After several more tit-for-tat raids across eastern Syria and the Jazira, Zufar and Umayr faced the Taghlib at Hashshak near the Tharthar in 689. Zufar retreated on account of the approach of an Umayyad army to Qarqisiya. Umayr remained and was killed. Zufar expressed his grief in verse,and was obliged, as head of the Qays, to avenge his death. Umayr's brother Tamim ibn al-Hubab made a request of Zufar to that effect. He was initially reluctant to act, but was persuaded by his eldest son Hudhayl to attack the Taghlib. He left his brother Aws ibn al-Harith to oversee Qarqisiya, while he and Hudhayl set out against the Taghlib. Ahead of him Zufar sent Muslim ibn Rabi'a, a man of the Banu Uqayl, a branch of the Amir, to ambush a group of Taghlibi tribesmen. Afterward, Muslim assaulted the main body of the Taghlib at al-Aqiq near Mosul. The Taghlib fled toward the Tigris River, but once they reached the village of Kuhayl on the river's western bank, they were ambushed by Zufar. Numerous Taghlibi tribesmen were slain, while more drowned in the Tigris. Zufar executed two hundred Taghlibi captives taken in the raid. Referencing this event, the poet Jarir ibn Atiya taunted his Taghlibi rival al-Akhtal in the Umayyad court, reciting:
The warriors of Qays bore down on you with steeds
Ungroomed and grim-faced, [their backs] bearing heroes
You kept thinking everything after them
Was steeds and men charging over and over
Zufar Abu al-Hudhayl, their chieftain, annihilated you[r men]
Then captured your women and plundered your herds.
Following his accession to the caliphate in Damascus in the summer of 684, Marwan dispatched the veteran commander and statesman Ubayd Allah ibn Ziyad to wrest control of Iraq back from al-Mukhtar, the pro-Alid (supporters of Caliph Ali and his family) ruler of Kufa, and Mus'ab ibn al-Zubayr of Basra. On his way to Iraq, Ibn Ziyad campaigned against anti-Umayyad elements in the Jazira, besieging Zufar in Qarqisiya for about a year. Unable to dislodge Zufar, Ibn Ziyad continued on to Iraq where he was defeated and slain by the forces of al-Mukhtar at the Battle of Khazir in 686.Umayr had commanded a brigade in Ibn Ziyad's army but defected during or after the battle. The Qaysi defectors at Khazir were "still smarting from their defeat at Marj Rahit", according to the historian Fred Donner.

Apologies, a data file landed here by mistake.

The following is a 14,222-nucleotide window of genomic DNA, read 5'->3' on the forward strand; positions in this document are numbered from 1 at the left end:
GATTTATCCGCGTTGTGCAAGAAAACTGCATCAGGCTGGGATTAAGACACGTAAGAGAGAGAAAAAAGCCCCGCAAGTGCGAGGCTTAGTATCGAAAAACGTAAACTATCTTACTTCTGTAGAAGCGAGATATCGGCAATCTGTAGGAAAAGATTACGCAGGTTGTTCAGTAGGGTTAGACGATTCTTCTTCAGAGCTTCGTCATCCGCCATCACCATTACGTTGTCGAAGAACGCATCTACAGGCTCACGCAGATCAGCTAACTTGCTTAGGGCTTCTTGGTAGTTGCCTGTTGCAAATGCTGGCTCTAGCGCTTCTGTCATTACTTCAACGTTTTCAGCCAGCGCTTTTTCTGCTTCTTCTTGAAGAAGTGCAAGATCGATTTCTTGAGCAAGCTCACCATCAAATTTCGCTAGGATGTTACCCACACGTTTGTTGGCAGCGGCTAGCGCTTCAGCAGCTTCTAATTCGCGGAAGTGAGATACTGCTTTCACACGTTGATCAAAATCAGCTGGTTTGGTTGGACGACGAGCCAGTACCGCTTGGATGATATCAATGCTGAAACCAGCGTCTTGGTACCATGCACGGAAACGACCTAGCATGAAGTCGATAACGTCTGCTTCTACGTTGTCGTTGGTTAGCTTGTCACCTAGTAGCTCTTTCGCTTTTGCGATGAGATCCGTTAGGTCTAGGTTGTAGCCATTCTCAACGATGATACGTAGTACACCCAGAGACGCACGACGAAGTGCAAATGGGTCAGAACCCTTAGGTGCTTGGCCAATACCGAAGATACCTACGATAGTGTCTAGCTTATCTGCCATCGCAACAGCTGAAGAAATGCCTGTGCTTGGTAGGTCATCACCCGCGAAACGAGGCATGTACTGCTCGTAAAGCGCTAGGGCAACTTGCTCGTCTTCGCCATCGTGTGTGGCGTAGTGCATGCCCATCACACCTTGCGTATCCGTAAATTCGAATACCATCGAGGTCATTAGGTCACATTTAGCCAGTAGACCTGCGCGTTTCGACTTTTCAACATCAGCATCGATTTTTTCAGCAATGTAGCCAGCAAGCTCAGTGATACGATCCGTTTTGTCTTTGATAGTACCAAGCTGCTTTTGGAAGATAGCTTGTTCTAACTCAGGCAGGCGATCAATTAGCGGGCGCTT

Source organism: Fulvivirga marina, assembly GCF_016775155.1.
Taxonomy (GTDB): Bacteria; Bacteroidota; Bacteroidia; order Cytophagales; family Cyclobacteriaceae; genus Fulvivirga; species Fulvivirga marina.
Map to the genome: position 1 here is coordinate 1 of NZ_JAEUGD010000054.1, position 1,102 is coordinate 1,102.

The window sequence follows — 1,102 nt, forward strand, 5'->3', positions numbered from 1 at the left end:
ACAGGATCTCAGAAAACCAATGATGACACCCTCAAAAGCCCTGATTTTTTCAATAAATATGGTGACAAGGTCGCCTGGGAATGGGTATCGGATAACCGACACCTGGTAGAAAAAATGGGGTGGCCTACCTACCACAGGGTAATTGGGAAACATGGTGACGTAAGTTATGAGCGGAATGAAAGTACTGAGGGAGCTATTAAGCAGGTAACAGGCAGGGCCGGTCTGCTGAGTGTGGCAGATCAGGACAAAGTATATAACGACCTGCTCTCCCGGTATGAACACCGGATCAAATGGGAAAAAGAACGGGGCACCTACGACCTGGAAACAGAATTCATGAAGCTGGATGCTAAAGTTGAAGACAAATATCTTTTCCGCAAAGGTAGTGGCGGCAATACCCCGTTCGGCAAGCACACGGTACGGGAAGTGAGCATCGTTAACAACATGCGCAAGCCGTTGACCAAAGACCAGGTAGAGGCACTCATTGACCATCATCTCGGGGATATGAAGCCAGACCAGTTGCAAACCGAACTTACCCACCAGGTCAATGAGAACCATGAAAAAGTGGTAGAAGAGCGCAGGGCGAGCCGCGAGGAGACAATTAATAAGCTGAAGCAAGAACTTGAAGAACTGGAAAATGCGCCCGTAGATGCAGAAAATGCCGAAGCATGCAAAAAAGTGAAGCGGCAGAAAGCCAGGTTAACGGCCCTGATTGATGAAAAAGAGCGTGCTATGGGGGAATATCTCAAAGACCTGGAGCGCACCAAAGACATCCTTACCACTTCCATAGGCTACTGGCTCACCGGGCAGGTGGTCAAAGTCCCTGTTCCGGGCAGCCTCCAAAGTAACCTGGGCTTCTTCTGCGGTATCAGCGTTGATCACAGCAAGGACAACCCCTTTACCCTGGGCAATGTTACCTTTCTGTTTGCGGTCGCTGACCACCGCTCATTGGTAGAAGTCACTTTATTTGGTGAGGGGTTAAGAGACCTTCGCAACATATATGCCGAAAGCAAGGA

Marwan died in the spring of 685 and was succeeded by his son Abd al-Malik, who initially refrained from confronting Zufar while consolidating his position in Syria. After achieving a level of security at home, the caliph instructed his Umayyad kinsman and governor of Jund Hims (military district of Homs), Aban ibn al-Walid ibn Uqba, to move against Zufar. In the ensuing battle at Qarqisiya, Zufar was defeated and one of his sons slain, but he remained in control of Qarqisiya.
In 691, after stamping out a revolt in Damascus by his kinsman al-Ashdaq, Abd al-Malik led his army in person on a campaign to take over Iraq, which by then was controlled solely by the Zubayrids. Before entering Iraq, Abd al-Malik resolved to suppress Zufar and the Qays in the Jazira. He besieged Qarqisiya for the summer of 691. For forty days his catapults bombarded its fortifications followed by an assault by his Kalb-dominated Yamani troops. Zufar and his men repulsed them, prompting Abd al-Malik to work toward a diplomatic resolution.
Abd al-Malik sent one of his top commanders, al-Hajjaj ibn Yusuf, and the prominent theologian Raja ibn Haywa as his envoys to Zufar.Abd al-Malik may have sought to reassure Zufar by his choice of envoys. As a member of the Thaqif tribe, al-Hajjaj was a Qaysi like Zufar, while Raja was affiliated with the Yamani Kinda, with whom Zufar had blood relations. They communicated Abd al-Malik's message to Zufar, namely that he should join the majority of Muslims in recognizing his caliphate, and would be rewarded for his obedience or punished for his recalcitrance. Zufar declined the offer, but his son Hudhayl gave it consideration. Abd al-Malik instructed his brother Muhammad, who had been appointed by their father to keep the Qays in check in the Jazira, to issue pardons and grant unspecified favors to Zufar, Hudhayl and their followers. Zufar was persuaded by Hudhayl to accept Abd al-Malik's entreaties on the condition that he would not have to join Abd al-Malik's forces and could maintain his oath of allegiance to Ibn al-Zubayr. The Kalb commanders in Abd al-Malik's army were opposed to the negotiations with Zufar. They counseled the caliph to reject Zufar's conditions and continue the assault against Qarqisiya, most of whose fortifications had been destroyed by then. Abd al-Malik accepted their counsel, but remained unable to dislodge Zufar.